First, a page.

Thus, even in private, ideally what matters is the honouring of the completest of pictures that you can allow yourself, in that is compassion. In some traditions, the departed soul is proceeding through a similar process - of being addressed or confronted by a complete picture of their life - and in those traditions the sooner we learn to do this, do this now, the more likely we are to successfully navigate into the future. Like the poet, Kathleen Raine, who I most fear to find beyond death's veil is a face too merciful for my own devil peopled soul to bear - and not having my myriad faults witnessed to at my death would be depressing!

However if we cannot manage the compassionate ideal, better I expect to express the reality of our emotion than pretending respect. I recall a Desert Island discs when the writer Anthony Horowitz, I believe, recalled himself and his two siblings literally dancing on their mother's grave at her death. In their eyes, rightly or wrongly, she was a monster, better to accept the authenticity of that and see it on its way in suitable ritual than bottling it up in pretended grief (and respect).

Mrs Thatcher was an astonishingly divisive figure and pretending otherwise is no way of debating (or realising) her legacy. It neither honours her nor, more importantly, the truth.

Monday, April 8, 2013

The Iron Lady has rusted away...

...rather literally and sadly given the multiple health challenges of her last decade. Lady Thatcher, possibly the most influential (for good or ill) British Prime Minister of the Twentieth century, has died today at the age of 87.

Looking at the comment streams in varied places, we can rest assured that she remains to the end, and beyond, a highly divisive figure about whom it will take a long time to come to settled conclusions (if ever).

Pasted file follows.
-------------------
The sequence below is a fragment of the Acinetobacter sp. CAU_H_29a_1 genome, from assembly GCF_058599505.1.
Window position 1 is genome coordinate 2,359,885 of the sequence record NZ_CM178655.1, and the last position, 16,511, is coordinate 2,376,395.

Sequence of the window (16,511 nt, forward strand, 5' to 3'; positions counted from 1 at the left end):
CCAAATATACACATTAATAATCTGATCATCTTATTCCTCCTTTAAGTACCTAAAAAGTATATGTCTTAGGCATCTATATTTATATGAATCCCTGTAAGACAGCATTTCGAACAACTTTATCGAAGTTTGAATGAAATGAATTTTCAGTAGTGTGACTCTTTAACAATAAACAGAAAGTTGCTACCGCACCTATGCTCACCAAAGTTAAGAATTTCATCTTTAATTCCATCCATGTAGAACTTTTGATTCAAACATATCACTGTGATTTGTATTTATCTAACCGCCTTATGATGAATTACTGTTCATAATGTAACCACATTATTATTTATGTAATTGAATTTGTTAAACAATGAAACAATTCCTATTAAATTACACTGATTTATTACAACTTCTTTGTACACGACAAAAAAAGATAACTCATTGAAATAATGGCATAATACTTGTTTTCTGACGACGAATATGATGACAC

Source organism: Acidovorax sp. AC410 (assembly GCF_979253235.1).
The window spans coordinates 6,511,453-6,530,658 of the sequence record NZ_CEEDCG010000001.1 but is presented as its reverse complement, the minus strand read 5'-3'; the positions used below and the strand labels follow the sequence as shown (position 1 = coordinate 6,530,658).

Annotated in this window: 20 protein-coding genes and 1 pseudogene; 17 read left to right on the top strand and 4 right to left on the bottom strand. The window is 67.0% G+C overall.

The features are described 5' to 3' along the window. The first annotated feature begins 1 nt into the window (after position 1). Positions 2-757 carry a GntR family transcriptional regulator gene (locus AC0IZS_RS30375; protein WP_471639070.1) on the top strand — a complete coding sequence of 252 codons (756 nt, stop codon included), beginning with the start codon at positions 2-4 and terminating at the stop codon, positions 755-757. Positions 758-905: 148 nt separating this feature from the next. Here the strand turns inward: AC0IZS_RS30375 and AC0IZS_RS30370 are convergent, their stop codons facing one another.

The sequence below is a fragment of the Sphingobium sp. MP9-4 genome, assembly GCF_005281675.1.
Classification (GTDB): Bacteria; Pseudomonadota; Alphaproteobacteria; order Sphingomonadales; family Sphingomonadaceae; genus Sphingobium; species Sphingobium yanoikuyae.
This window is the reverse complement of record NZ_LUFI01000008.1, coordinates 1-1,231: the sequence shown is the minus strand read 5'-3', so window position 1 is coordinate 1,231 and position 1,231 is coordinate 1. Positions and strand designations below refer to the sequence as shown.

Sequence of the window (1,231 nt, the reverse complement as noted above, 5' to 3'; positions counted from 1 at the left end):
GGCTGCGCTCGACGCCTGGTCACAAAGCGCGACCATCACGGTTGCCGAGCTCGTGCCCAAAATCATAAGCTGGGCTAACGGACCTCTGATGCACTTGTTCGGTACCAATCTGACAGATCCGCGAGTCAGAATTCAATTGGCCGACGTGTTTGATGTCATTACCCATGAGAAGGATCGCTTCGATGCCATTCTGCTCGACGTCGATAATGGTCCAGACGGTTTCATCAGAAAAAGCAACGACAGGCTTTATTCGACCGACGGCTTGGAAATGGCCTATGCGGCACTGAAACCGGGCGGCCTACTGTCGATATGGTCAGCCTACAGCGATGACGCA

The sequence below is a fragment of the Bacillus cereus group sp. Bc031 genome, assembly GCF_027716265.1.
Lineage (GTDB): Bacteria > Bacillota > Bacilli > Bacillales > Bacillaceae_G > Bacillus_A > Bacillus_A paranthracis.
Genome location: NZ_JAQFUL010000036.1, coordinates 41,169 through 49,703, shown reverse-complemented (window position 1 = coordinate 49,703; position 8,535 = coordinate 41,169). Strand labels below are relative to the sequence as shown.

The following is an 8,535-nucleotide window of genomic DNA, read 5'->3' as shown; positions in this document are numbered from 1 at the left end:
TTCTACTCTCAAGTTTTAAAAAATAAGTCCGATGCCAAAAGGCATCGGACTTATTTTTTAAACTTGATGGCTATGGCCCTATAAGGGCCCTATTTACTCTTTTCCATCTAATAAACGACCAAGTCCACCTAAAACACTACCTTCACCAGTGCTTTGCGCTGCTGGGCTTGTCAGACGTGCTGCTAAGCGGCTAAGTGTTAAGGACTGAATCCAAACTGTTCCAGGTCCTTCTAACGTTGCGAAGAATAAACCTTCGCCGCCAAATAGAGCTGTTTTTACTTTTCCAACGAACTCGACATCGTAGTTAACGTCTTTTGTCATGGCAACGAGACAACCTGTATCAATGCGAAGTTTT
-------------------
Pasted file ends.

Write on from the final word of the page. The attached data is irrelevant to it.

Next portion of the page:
The first election campaign in which I took an active part (though did not vote, as I was too young) was the 1979 election that brought the then Mrs Thatcher to power. I was a gopher for the Liberal Party campaign in the safe Conservative constituency in which I was born. I addressed a great many envelopes in my Easter holiday and was much too timid to go out on the stump. We came a creditable but distant second!

Needless to say I was not an admirer but I cannot bring myself to the level of visceral vitriol that some of my friends preserve for her.

There was something peculiarly hidebound and sclerotic about late 70s Britain that needed reform and re-energising but Mrs Thatcher form of renewed confrontation (from the right, replacing that from the left) was not the apposite medicine.

Some things that were done domestically were necessary (and even admirable) and led to significant improvements, not least, for example, the privatisation of the telecom industry and possibly the extension of home ownership (though the failure to use the receipts to build more social housing was a grave mistake). Some things that were done globally were equally admirable not least the confrontation with a disintegrating Soviet Union and the co-operation with its mostly peaceful disassembly in Eastern Europe; others were the shadow side of this - the support for Pinochet and the hostility to the African National Congress and support for apartheid South Africa.

But oddly maybe her most paradoxical legacy is in the City of London. She abhorred the idea of a national lottery (introduced by her successor, John Major) because it fostered an attitude of getting something for nothing and yet through the 'Big Bang' reforms of the City laid the foundations for a financial system that is remarkably akin to a casino where getting something for nothing is every bit a modus operandi!